Posted in autobiographical, reflections

A teacher named Mr. Chiavetta

Awkward me with braces toward the close of 8th grade.

In seminary, a prof once instructed the class: “Think back to when you were in junior high.” A student raised his hand and asked: “Do I have to?”

Many feel that way. Junior high – now often called “middle school” – is that awkward in-between time. You’re no longer a young child, but you’re not yet an adult. Living in the cracks can be excruciating.

A few years ago, I not only thought back to junior high; I went back. In the village of Spencerport, New York, I drove by what used to be Ada Cosgrove Junior High (now the high school). I thought back to the 8th grade day when my world fell-in. Did a close relative die? Was there a fatal car accident? No – there was nothing as dramatic as that. But in the world of an 8th grader, being ostracized is a punch in the stomach. The injury occurred when around the lunch table a friend launched a verbal assault:

We don’t want you at this table. Why don’t you just go sit somewhere else?

It had already been a rough year. I’d been bullied relentlessly in social studies class, a special agony for a bright but sensitive and slightly built boy terrified at the prospect of a fight. My friend’s cutting words over lunch were the last straw. I stood up and – half-dazed – made my way down the hallway toward the music room.

Mr. Chiavetta was the 8th grade guitar teacher. My clumsy fingers never mastered the instrument, but he didn’t seem to mind. He’d patiently shown me the basic chords and encouraged me. What’s more, I knew that he was a follower of Jesus. His door was open that fateful day, so I slipped into the music room where he greeted me warmly. “Mr Chiavetta, do you have a minute to talk?” I wondered. “Sure, Greg, what’s troubling you?” Knowing I was in a safe place, I broke down in tears and told him what had just happened in the cafeteria and what a discouraging year it had been. He listened kindly, and when the emotional blister was lanced, he prayed with me. That day, his name wasn’t Mr Chiavetta. That day, his name was Jesus.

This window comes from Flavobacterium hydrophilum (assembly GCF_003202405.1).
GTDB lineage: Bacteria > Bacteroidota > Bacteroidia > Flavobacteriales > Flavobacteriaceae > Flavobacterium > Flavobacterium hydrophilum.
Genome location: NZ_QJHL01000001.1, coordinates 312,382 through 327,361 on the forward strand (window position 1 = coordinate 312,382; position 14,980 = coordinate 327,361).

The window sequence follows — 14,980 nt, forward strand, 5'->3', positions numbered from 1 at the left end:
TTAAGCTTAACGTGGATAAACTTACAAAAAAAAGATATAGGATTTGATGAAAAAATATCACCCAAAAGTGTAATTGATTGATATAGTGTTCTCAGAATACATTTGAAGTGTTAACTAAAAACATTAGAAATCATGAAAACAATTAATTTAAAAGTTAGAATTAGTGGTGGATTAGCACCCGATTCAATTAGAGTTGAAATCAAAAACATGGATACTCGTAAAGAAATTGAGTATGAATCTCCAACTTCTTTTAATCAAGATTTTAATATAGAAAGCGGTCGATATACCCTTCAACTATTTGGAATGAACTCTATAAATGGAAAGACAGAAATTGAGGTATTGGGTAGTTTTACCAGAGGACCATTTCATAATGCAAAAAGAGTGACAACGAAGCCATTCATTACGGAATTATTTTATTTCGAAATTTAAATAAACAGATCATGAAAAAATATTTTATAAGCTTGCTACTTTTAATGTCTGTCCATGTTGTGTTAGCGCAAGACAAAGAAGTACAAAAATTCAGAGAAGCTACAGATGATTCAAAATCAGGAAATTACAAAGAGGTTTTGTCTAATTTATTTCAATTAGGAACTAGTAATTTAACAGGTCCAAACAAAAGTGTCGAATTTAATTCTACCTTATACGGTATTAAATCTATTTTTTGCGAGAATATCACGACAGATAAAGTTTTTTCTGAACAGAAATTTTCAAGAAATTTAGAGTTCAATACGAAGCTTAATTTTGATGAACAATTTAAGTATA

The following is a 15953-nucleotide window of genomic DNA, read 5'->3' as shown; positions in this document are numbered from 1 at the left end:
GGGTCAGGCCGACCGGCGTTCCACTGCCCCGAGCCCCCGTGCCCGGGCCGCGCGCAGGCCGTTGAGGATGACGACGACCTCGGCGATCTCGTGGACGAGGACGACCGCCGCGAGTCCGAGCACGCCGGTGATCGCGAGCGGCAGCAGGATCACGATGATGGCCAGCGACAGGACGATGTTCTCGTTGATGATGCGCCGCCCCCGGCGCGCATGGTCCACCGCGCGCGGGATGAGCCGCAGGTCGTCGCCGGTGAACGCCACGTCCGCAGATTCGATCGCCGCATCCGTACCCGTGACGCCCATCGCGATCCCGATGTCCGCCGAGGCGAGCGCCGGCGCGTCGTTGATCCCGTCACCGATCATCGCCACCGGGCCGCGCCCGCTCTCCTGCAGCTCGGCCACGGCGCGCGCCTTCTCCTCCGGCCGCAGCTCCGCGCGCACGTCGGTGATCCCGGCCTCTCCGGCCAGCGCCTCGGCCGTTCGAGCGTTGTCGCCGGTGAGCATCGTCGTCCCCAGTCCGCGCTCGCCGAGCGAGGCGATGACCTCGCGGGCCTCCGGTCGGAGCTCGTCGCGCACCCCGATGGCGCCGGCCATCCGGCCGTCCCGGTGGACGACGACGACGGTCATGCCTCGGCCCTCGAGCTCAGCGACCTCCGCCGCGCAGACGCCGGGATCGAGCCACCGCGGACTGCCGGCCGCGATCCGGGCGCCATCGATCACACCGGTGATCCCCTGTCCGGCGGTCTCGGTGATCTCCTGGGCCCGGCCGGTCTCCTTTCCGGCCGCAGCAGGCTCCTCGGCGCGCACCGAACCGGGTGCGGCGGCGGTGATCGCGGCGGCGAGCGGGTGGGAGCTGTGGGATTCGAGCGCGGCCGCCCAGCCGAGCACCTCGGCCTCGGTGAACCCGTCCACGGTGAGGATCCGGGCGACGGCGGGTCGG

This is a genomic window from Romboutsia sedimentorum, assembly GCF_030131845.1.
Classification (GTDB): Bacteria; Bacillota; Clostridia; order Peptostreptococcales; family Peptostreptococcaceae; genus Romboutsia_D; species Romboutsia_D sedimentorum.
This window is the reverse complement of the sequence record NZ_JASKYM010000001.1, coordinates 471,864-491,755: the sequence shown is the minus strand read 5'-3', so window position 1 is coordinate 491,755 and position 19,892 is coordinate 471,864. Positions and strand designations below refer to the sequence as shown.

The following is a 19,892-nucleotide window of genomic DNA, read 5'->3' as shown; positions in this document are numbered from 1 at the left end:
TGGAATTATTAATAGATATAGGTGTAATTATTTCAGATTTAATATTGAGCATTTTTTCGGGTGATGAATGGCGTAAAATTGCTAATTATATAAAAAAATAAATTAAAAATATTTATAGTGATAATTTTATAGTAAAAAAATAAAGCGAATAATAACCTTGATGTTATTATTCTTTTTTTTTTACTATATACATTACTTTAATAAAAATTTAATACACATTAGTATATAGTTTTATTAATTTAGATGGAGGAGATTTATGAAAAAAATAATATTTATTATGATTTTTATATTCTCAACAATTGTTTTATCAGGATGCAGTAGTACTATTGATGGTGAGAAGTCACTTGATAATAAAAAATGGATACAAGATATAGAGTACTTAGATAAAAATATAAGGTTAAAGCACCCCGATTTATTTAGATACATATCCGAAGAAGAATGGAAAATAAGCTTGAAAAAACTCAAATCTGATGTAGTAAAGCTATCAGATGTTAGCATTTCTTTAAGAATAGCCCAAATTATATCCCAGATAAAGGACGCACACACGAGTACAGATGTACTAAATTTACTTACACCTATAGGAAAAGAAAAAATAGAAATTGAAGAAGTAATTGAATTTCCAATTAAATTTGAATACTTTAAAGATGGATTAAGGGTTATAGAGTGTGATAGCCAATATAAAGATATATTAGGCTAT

There’s a lot of talk about public schools these days. Saboteurs have never been stronger. Yet on that day, a troubled boy found courage to go on because an underpaid 8th grade public school music teacher showed up for work. As a Christian, he spoke comforting words in my heart language. To this day, I’m grateful.

There are many public school teachers like Mr Chiavetta, people of Christian faith who are society’s unsung heroes. This essay is for them. You matter. When politicians cut your budgets, when some would rather inscribe “abandon all hope ye who enter here” over your school-house door, when the hours are too long and the rewards seem too few, please  stay. You made a difference for me and you still make a difference for many.

Posted in autobiographical, reflections

The power of modeling

DatsunThe stick shift stood tall, like a bully daring me (the punk) to step over a chalk line. Sure, I had my driver’s license, but I had passed my road test with our family car, an automatic. This was different. At 17, this was my first car, a 1973 Datsun 610, and this was no automatic. This was a four-on-the-floor. The price had been reasonable and the decision to buy the economical two-door sedan seemed wise at the time, but now I wondered: What had I done?